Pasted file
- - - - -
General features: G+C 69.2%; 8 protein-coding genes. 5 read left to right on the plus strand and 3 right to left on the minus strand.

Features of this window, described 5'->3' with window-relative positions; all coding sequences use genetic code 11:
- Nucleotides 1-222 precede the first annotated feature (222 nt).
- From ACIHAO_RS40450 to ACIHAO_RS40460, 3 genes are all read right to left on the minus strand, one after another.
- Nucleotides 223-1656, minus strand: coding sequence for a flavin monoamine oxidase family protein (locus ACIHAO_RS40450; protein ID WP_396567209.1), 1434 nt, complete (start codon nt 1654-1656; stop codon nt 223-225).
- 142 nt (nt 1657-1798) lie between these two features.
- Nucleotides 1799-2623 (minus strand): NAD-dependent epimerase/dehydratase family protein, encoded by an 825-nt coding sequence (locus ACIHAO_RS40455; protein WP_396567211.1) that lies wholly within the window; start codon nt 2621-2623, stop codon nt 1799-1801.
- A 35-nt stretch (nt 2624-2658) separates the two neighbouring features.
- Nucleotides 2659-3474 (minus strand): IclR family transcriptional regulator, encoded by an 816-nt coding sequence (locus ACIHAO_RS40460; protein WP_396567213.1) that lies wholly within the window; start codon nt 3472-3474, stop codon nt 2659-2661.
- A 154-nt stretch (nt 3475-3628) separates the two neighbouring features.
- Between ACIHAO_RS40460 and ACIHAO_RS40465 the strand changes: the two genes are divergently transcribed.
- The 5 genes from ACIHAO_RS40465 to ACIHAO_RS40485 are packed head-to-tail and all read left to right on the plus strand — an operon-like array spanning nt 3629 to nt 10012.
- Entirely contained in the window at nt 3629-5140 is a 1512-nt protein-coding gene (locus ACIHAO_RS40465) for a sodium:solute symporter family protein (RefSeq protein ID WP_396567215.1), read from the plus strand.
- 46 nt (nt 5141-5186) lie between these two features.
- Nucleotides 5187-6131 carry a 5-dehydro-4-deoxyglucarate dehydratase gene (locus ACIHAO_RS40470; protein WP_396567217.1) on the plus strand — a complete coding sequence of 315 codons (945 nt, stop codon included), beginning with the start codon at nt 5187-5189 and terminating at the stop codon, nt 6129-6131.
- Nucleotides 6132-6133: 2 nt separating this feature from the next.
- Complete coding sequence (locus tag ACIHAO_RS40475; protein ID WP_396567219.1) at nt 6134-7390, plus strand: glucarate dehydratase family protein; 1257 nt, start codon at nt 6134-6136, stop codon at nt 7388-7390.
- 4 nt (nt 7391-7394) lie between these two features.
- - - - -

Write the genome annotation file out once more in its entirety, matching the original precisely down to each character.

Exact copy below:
General features: G+C 69.2%; 8 protein-coding genes. 5 read left to right on the plus strand and 3 right to left on the minus strand.

Features of this window, described 5'->3' with window-relative positions; all coding sequences use genetic code 11:
- Nucleotides 1-222 precede the first annotated feature (222 nt).
- From ACIHAO_RS40450 to ACIHAO_RS40460, 3 genes are all read right to left on the minus strand, one after another.
- Nucleotides 223-1656, minus strand: coding sequence for a flavin monoamine oxidase family protein (locus ACIHAO_RS40450; protein ID WP_396567209.1), 1434 nt, complete (start codon nt 1654-1656; stop codon nt 223-225).
- 142 nt (nt 1657-1798) lie between these two features.
- Nucleotides 1799-2623 (minus strand): NAD-dependent epimerase/dehydratase family protein, encoded by an 825-nt coding sequence (locus ACIHAO_RS40455; protein WP_396567211.1) that lies wholly within the window; start codon nt 2621-2623, stop codon nt 1799-1801.
- A 35-nt stretch (nt 2624-2658) separates the two neighbouring features.
- Nucleotides 2659-3474 (minus strand): IclR family transcriptional regulator, encoded by an 816-nt coding sequence (locus ACIHAO_RS40460; protein WP_396567213.1) that lies wholly within the window; start codon nt 3472-3474, stop codon nt 2659-2661.
- A 154-nt stretch (nt 3475-3628) separates the two neighbouring features.
- Between ACIHAO_RS40460 and ACIHAO_RS40465 the strand changes: the two genes are divergently transcribed.
- The 5 genes from ACIHAO_RS40465 to ACIHAO_RS40485 are packed head-to-tail and all read left to right on the plus strand — an operon-like array spanning nt 3629 to nt 10012.
- Entirely contained in the window at nt 3629-5140 is a 1512-nt protein-coding gene (locus ACIHAO_RS40465) for a sodium:solute symporter family protein (RefSeq protein ID WP_396567215.1), read from the plus strand.
- 46 nt (nt 5141-5186) lie between these two features.
- Nucleotides 5187-6131 carry a 5-dehydro-4-deoxyglucarate dehydratase gene (locus ACIHAO_RS40470; protein WP_396567217.1) on the plus strand — a complete coding sequence of 315 codons (945 nt, stop codon included), beginning with the start codon at nt 5187-5189 and terminating at the stop codon, nt 6129-6131.
- Nucleotides 6132-6133: 2 nt separating this feature from the next.
- Complete coding sequence (locus tag ACIHAO_RS40475; protein ID WP_396567219.1) at nt 6134-7390, plus strand: glucarate dehydratase family protein; 1257 nt, start codon at nt 6134-6136, stop codon at nt 7388-7390.
- 4 nt (nt 7391-7394) lie between these two features.